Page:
King County council votes on requiring businesses to accept cash

King County Council voted Tuesday on an ordinance that requires businesses to accept cash. After months of contentious debate and delay, the council adopted the ordinance. The vote was close: 5-4.

The proposal, sponsored by councilmember Jeanne Kohl-Welles, has the power to impact over 300,000 individuals living and working in unincorporated King County. For Kohl-Welles, this is about protecting the rights of the unbanked.

“For folks who need every dollar to go toward food and essentials rather than fees, cashless business practices act as a barrier to them accessing those basic needs,” said Kohl-Welles.

Amber Reese owns and operates Zeek’s Pizza in White Center. Weeks prior to the vote, Reese penned a letter to King County Council begging officials to change course. The single mom argued cash can attract criminal activity.

“If I put cash in my store, we become a target for violence,” said Reese. “My son does not need to see his mother get assaulted or killed because someone who is unbanked has the right to a slice of pizza.”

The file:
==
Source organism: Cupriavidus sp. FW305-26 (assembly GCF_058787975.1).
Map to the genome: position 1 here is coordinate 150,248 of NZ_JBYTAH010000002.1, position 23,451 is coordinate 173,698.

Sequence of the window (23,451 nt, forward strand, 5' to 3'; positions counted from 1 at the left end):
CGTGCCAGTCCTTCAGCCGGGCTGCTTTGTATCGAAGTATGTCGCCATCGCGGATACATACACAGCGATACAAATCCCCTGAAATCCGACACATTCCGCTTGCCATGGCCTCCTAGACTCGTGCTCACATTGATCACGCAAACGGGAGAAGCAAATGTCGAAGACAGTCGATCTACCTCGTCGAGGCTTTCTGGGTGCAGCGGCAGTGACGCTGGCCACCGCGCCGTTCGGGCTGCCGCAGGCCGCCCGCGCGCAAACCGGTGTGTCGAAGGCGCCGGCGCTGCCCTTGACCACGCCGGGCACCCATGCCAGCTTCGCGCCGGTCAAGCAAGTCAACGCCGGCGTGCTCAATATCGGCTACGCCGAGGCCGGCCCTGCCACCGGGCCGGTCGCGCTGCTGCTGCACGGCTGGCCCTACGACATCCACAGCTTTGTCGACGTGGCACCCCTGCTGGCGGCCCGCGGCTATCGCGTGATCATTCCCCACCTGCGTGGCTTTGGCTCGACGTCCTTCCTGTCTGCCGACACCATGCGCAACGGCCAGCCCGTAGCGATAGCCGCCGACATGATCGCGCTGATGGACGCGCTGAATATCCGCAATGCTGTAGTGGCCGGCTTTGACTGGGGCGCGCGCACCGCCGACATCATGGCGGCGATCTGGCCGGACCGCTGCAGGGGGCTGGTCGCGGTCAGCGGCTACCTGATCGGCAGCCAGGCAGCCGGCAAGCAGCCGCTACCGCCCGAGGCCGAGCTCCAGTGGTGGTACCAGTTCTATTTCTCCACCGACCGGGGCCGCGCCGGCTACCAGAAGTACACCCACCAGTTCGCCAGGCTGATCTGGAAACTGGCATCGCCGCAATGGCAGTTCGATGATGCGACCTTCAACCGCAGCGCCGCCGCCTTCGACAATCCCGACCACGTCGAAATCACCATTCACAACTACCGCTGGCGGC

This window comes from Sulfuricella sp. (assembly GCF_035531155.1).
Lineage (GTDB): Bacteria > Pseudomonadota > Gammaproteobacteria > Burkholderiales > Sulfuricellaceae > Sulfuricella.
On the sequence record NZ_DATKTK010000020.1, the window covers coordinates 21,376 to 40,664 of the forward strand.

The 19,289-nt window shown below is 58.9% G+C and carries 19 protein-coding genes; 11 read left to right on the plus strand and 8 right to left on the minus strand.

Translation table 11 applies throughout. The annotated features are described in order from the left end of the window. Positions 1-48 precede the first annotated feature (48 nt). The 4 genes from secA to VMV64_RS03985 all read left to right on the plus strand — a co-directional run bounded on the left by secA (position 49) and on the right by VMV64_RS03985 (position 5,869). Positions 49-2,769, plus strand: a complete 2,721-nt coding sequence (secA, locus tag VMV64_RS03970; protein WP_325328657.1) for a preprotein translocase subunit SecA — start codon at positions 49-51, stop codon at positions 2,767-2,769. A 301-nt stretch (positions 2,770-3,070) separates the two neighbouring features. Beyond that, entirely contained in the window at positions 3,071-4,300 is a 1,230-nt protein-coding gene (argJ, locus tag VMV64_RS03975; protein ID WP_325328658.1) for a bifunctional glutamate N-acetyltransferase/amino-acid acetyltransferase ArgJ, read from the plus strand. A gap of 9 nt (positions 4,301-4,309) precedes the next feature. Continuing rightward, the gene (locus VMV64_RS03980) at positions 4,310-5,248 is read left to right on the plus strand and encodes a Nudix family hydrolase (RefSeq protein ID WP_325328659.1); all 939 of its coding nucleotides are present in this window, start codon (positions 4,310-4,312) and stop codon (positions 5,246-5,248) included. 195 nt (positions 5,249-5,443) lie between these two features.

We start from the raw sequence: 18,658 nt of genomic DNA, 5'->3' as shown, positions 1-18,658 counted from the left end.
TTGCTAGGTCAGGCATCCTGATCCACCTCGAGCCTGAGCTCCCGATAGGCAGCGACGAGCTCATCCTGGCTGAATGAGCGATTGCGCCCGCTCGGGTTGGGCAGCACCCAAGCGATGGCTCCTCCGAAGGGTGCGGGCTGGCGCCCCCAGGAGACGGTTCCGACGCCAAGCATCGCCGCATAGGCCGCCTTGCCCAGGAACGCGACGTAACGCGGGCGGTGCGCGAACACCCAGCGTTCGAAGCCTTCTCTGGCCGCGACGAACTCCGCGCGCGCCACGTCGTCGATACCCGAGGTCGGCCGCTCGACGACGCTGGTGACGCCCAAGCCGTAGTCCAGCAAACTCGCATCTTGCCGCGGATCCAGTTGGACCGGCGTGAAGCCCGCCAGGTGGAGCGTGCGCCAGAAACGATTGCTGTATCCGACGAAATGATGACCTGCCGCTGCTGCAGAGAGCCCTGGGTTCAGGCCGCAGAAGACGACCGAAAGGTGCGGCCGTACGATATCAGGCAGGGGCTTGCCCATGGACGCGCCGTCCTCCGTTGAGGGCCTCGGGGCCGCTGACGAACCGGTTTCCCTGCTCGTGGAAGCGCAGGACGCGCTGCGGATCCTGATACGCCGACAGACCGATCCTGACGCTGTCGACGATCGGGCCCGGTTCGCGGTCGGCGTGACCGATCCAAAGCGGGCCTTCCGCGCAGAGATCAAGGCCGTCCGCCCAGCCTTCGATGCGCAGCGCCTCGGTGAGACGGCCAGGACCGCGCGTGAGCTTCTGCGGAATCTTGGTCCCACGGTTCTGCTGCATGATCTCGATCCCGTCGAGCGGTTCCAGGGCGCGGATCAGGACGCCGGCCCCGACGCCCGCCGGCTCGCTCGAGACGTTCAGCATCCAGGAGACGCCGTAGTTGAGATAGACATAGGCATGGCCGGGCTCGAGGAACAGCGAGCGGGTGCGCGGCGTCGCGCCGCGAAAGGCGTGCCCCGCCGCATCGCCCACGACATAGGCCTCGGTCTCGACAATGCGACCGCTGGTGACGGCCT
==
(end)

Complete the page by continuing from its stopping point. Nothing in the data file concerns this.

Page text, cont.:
Reese believes “essential businesses” such as grocery stores should be treated differently than her pizza place.

King County Council has tweaked the original proposal adding a number of amendments. One new amendment removed consumer services like hairdressers and insurance agents from the requirement. Another new amendment allows retailers to apply for an exemption based on a history of theft and distance to banking services.

Councilmember Rod Dembowski believes the legislation is trendsetting and has the potential to move the needle.

“This is not a set of rules for just those living in unincorporated King County, it’s for those who patronize the businesses,” said Dembrowski. “I’m convinced it’s the right thing to do because of the folks who struggle participating in our established banking economy.”

Hunter Simpson, a barista at a nearby coffee shop relies on cash tips as part of her income. She supports businesses accepting cash, but is not convinced government intervention is the solution.

“It’s a complicated question because I believe everybody should be able to run their business how they want to,” said Simpson.

The new rule goes into effect on July 1, 2025.